The Best Way To Store Extra Hummingbird Nectar (And How Long It Stays Good For)

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The first hummingbird feeder was purportedly made by Massachusetts enthusiast Caroline Soule over a century ago, according to the Georgia Wildlife Resources Division. She fed her hummingbirds sugar water just as so many 21st-century backyard bird enthusiasts do. Today, we know that homemade nectar should be stored in the fridge, where it will stay fresh for up to a week. How Soule kept her nectar fresh pre-refrigeration, we'll never know! We also have access to pre-made nectar in ready-to-use, concentrate, and powder form, for which storage times and recommendations vary according to the manufacturer.

Why does keeping hummingbird nectar fresh even matter? One reason is that spoiled nectar may be why hummingbirds are steering clear of your yard. When sugar water is exposed to high temperatures, the sugars begin to ferment, transforming into alcohol. If the hummingbirds drink this potent mixture, they get drunk. As you can probably imagine, a drunk hummingbird is clumsy – they hurt themselves by banging into things and they're more vulnerable to attack. Bacteria and fungus may start to grow on improperly stored or room-temperature nectar. Just as humans succumb to food poisoning, birds that consume this contaminated nectar may fall ill or even die.

Recommendations by nectar type

Homemade hummingbird nectar or sugar water tends to have the shortest shelf life since the only preserving agent is the sugar it contains. If you make a batch that's too big to use in one day, you'll need to store it in the refrigerator, which slows fermentation and contamination. Put the mixture into a clean container or bottle with an airtight seal, and place it on the lowest shelf in the fridge, where it's coldest. If you've really made a lot, you can freeze homemade nectar for up to a month. Either way, bring it to room temperature before offering it to any feathered visitors.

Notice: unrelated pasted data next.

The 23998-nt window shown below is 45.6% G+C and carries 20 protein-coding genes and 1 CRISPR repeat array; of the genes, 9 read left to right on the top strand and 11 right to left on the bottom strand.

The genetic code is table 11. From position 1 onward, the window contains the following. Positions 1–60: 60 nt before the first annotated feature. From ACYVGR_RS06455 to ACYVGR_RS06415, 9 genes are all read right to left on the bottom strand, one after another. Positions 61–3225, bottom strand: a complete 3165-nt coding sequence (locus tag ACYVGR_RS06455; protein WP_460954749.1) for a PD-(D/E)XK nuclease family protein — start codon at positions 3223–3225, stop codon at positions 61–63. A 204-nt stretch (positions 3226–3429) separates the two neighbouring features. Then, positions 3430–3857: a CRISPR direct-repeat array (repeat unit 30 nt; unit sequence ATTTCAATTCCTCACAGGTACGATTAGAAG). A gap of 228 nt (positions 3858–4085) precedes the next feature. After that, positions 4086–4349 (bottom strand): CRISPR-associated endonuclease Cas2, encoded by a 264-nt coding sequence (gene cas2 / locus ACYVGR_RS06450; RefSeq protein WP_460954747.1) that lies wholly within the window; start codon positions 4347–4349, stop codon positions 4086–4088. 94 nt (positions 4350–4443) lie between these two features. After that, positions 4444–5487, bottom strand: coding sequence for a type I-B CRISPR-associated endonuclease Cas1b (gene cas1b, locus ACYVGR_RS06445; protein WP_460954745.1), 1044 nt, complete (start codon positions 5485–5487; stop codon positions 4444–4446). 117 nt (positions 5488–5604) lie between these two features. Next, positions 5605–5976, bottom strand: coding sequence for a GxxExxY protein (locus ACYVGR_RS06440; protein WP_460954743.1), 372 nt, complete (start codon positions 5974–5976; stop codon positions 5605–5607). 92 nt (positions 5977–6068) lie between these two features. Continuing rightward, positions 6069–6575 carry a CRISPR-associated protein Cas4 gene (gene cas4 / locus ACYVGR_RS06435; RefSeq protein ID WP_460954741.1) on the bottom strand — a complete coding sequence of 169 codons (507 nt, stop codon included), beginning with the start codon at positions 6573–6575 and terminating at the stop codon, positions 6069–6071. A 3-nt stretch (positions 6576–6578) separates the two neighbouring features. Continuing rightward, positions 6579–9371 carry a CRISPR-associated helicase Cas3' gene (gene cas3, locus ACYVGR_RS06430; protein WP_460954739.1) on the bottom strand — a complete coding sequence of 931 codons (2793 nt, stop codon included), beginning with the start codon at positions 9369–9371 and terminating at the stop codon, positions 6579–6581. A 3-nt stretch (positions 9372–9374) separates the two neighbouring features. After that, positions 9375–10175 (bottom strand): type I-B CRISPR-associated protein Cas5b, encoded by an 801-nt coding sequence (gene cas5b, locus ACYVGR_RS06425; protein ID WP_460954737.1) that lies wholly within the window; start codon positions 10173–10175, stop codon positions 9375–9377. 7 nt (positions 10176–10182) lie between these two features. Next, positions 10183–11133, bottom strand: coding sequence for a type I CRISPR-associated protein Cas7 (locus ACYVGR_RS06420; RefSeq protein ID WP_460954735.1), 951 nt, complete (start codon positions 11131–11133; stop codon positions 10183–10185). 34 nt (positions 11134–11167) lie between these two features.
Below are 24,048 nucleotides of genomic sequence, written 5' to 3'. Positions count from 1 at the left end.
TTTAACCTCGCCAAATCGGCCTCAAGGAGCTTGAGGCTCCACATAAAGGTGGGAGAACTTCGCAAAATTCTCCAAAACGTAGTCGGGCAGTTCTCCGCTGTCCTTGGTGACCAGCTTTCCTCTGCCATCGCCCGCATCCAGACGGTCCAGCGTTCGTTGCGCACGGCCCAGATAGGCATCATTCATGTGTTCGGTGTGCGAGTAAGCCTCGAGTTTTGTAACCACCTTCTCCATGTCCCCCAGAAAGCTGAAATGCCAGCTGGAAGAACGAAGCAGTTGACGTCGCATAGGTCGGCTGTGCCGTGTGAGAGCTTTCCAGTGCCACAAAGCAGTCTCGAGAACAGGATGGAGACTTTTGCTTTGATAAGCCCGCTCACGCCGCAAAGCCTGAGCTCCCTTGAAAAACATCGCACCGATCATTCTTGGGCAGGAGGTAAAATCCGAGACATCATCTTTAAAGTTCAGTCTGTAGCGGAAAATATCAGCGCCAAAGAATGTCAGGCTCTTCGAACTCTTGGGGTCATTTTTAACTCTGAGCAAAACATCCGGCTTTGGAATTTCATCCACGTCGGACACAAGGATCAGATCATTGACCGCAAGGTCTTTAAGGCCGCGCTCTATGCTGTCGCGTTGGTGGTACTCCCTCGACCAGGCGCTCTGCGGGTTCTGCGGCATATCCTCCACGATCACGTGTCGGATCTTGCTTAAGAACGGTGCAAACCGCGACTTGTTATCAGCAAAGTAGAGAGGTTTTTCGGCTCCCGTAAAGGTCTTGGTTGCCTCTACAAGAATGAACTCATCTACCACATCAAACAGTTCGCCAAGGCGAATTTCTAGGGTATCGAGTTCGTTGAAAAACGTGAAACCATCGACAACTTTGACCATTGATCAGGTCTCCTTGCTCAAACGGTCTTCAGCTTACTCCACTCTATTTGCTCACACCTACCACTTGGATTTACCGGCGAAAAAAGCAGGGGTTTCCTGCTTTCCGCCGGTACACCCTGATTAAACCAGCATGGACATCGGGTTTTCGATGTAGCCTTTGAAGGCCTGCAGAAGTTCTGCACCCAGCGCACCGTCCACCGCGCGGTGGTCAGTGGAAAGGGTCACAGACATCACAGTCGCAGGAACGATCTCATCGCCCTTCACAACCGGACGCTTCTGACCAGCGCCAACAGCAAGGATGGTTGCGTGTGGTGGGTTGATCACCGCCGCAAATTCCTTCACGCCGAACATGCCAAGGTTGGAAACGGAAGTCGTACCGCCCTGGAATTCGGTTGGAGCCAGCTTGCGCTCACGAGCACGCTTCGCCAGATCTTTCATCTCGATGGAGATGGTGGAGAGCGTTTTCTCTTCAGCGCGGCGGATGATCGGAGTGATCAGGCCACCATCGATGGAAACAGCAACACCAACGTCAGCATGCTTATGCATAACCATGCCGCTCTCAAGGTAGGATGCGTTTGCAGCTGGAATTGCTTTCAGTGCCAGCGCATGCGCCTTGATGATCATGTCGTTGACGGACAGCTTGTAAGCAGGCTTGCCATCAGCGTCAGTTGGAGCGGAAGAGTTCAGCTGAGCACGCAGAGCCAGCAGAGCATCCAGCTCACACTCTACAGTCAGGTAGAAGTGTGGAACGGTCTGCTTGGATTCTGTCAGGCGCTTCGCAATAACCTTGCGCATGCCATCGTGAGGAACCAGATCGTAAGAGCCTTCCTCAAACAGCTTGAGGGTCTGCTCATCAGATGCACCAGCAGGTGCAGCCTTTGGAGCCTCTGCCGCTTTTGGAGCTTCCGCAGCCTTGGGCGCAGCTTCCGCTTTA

What about store-bought nectar? You can purchase it in various products from ready-to-use nectar and nectar concentrate in liquid or powder form. In most cases, you'll need to consult the manufacturer's directions and best-by dates to determine where and how long to store these commercial nectars. As a general rule, treat ready-to-use nectar as you would fresh, homemade nectar. Store concentrated nectar in an airtight container in a cool, dark, dry spot like your pantry. Powdered nectar is the longest lasting — up to 6 months if stored correctly.

When to discard nectar

Happy Hummers Ready-To-Use Hummingbird Nectar by EZNectar is around $25 on Amazon and needs to be refrigerated after opening. Perky-Pet has a 64-ounce bottle of Liquid Hummingbird Nectar Concentrate for just over $20, and the label says no refrigeration is required. The 8-ounce bag of clear powdered humming nectar concentrate by More Birds from Menards can be stored anywhere so long as it's in a sealed bag or container. Avoid products with red dye — though the claims are unproven, certain studies suggest that it can be harmful to birds.

Other best practices for keeping your nectar safe from spoilage include avoiding products with preservatives and additives (they may be bad for bird health), sticking to a sufficient water-to-sugar ratio, and boiling the water if you live in an area with poor quality. Refined sugar is the only sugar you should be using in your DIY hummingbird nectar — no honey, maple syrup, brown sugar, or molasses. Useable nectar looks like clean water. If you notice your fridge or pantry-stored nectar has turned cloudy, smells off, or you can see mold growing on the surface, discard it.